Magnitsky Act: 18 American Officials Blacklisted By Russia in Tit-For-Tat Sanctions

Russian officials banned 18 American officials on Saturday from entering the country, following a similar announcement from the U.S. just a day before that barred 18 Russians from entering the country. Members of both chambers of Russia’s parliament are optimistic, however, these tit-for-tat lists won’t be a major setback in U.S.-Russian relations. Yet, hostilities seem to be on the rise as their responses have seemed anything but optimistic.

The U.S. black-list, known as the Magnitsky Act, which was released on Friday, announced sanctions on Russian officials who were connected to the prosecution, and subsequent death of Sergei Magnitsky. Magnitsky, a Russian auditor, who was arrested in 2008 for tax evasion after he had accused Russian officials of stealing $230 million in tax rebates. He was allegedly beaten extensively and denied medical treatment in prison, and consequently died from untreated pancreatitis in 2009. According to the U.S. Treasury, the list is comprised of individuals directly responsible for the death of Magnitsky.

In response to Washington’s list, Moscow released its own list of eighteen American officials barred from entering the country, and called the Magnitsky legislation, which was passed earlier in December, an “absurd law,” holding that it was intervening with Russia’s domestic affairs.

The Russian list, on the other hand, consists of U.S. officials, generals, judges, attorneys and agents who are responsible for organizing the arrests, prosecution and judging of Russian arms trafficker, Viktor Bout, and Russian drug smuggler, Konstantin Yaroshenko.

The Russian list also includes men that the Russian Foreign Ministry believes are responsible for “the legalization of torture” and “unlimited detention.” Of those are David Addington, who was chief of staff to Vice President Dick Cheney, John Yoo, who was a high-ranking Bush administration lawyer, and Maj. Gen. Geoffrey D. Milley and Rear Adm. Jeffrey Harbeson, both of whom command the detention operations in Guantanamo Bay.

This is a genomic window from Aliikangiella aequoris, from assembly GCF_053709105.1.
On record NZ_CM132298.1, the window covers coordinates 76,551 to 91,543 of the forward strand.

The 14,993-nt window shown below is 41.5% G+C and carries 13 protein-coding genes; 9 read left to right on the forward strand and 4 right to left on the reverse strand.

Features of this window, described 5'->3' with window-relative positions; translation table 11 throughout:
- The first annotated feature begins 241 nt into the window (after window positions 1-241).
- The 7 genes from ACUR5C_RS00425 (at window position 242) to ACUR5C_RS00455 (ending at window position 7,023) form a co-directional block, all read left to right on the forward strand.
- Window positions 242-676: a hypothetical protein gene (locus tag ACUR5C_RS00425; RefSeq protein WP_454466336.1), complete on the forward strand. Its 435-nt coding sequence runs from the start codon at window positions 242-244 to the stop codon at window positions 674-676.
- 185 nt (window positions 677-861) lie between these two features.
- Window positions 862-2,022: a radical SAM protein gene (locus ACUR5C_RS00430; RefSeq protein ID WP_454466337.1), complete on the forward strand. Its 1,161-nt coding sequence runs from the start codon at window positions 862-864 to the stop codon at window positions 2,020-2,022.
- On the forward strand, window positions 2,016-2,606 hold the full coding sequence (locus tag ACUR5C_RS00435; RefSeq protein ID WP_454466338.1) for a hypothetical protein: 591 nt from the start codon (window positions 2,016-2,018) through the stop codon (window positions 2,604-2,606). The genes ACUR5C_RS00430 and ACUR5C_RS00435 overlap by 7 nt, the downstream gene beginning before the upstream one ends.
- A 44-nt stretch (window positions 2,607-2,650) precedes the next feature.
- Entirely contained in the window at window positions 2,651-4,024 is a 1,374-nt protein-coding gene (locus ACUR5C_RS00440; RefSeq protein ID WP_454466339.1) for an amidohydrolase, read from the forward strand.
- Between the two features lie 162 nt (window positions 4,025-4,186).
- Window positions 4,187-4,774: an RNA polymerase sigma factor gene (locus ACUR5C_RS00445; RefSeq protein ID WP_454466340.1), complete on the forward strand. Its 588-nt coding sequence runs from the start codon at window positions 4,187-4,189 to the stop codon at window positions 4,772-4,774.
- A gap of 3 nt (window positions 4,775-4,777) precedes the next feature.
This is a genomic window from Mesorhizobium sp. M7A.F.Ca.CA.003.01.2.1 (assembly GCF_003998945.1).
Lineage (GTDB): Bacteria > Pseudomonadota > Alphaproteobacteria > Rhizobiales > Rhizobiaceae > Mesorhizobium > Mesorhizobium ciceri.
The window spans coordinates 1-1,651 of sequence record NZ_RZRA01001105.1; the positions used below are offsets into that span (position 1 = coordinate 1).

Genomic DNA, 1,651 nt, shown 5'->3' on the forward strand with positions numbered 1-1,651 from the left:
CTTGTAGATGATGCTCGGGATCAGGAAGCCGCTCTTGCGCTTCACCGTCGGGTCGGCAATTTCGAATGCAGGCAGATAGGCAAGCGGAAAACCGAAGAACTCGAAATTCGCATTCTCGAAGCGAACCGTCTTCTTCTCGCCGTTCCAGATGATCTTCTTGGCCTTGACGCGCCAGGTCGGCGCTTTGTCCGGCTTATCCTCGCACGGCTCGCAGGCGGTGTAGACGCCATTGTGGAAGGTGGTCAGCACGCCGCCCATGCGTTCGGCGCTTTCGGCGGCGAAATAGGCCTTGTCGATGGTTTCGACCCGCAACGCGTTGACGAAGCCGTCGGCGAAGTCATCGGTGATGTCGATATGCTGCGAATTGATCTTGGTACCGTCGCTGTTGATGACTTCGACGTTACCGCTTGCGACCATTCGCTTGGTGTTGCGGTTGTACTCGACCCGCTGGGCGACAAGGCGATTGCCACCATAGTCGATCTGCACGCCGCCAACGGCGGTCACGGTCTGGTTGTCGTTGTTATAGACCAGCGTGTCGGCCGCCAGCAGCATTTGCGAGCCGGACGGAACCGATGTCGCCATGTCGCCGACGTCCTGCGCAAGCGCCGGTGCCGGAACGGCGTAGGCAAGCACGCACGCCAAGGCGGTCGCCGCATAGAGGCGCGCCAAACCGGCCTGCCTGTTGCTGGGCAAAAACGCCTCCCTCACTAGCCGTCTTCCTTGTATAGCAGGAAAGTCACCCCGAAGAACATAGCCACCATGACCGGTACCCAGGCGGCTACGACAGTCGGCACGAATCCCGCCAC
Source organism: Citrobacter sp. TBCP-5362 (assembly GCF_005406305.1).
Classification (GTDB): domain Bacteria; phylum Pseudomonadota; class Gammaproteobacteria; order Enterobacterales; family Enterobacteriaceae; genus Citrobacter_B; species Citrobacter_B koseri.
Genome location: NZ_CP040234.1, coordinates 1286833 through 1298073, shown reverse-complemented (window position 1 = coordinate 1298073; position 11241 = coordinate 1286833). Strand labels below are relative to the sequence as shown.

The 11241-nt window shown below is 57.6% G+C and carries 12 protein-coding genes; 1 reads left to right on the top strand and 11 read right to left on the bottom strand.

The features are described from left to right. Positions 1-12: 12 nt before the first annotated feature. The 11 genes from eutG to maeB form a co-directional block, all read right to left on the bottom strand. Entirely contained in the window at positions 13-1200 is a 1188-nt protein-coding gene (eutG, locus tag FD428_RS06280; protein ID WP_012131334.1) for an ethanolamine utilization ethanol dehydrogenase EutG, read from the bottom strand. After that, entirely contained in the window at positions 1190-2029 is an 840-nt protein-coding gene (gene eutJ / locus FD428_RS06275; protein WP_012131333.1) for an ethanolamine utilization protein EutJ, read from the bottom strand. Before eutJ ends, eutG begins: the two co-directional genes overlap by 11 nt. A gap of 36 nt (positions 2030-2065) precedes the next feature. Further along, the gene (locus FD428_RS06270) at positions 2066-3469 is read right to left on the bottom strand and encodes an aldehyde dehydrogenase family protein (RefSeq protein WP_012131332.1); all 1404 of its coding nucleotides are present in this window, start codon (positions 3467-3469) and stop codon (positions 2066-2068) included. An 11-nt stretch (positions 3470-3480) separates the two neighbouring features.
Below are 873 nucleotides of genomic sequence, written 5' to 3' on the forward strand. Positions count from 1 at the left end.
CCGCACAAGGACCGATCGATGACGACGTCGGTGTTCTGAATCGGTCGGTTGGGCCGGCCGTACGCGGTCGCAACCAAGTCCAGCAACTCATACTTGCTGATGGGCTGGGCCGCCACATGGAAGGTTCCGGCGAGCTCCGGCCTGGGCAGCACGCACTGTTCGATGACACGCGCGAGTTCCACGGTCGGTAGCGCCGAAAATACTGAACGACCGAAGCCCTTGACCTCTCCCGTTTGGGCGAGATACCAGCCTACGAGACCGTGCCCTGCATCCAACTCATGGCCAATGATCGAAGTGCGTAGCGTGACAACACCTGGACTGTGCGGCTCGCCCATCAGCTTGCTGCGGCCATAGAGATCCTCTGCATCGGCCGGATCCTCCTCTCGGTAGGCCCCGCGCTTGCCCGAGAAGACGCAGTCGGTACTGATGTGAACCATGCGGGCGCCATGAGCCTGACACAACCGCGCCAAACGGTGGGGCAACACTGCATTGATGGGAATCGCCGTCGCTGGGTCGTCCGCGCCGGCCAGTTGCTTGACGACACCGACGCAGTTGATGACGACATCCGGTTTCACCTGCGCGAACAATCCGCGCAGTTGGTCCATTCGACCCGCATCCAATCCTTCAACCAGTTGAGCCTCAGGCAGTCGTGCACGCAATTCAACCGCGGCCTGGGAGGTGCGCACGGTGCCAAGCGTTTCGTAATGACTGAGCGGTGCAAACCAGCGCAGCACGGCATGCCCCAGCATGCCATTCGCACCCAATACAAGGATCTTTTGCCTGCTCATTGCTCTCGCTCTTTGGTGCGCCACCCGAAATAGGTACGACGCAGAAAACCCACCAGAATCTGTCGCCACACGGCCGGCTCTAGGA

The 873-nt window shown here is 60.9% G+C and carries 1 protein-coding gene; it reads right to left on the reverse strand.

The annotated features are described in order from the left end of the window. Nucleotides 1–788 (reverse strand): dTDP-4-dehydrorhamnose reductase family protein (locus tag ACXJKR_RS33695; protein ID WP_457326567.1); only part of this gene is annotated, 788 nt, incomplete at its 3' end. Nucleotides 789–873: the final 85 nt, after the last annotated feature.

Russian Foreign Ministry spokesman Alexander Lukashevich also added in televised remarks on Saturday that the this list, constructed by “Russo-phobically inclined U.S. Congress members” was a “strong blow has been dealt to the bilateral relations and mutual understanding.”

“The war of lists is not our choice but we have no right not to respond to an outright blackmail,” Lukashevich said, “It is high time politicians in Washington finally realized that it is pointless to build relations with such a country as Russia in the spirit of mentoring and unconcealed diktat.”

The U.S. State department, however, stressed that U.S. government was only "complying with its legislative requirements" in publishing the names.

"Our approach to Russia is to seek co-operation on matters of mutual interest while speaking openly about our differences," said acting deputy spokesperson Patrick Ventrell.

Despite the Russian parliament’s alleged optimism over the lists that both countries have produced, actions on both ends have been far from productive towards maintaining stable and friendly relations, especially with the potential of both lists being expanded at any time.

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Areej Elahi-Siddiqui

A Pakistani-American undergraduate student at the Seton Hall's School of Diplomacy and International Relations. She enjoys watching inordinate amounts of television, reading far too many books and drinking lots and lots of coffee.

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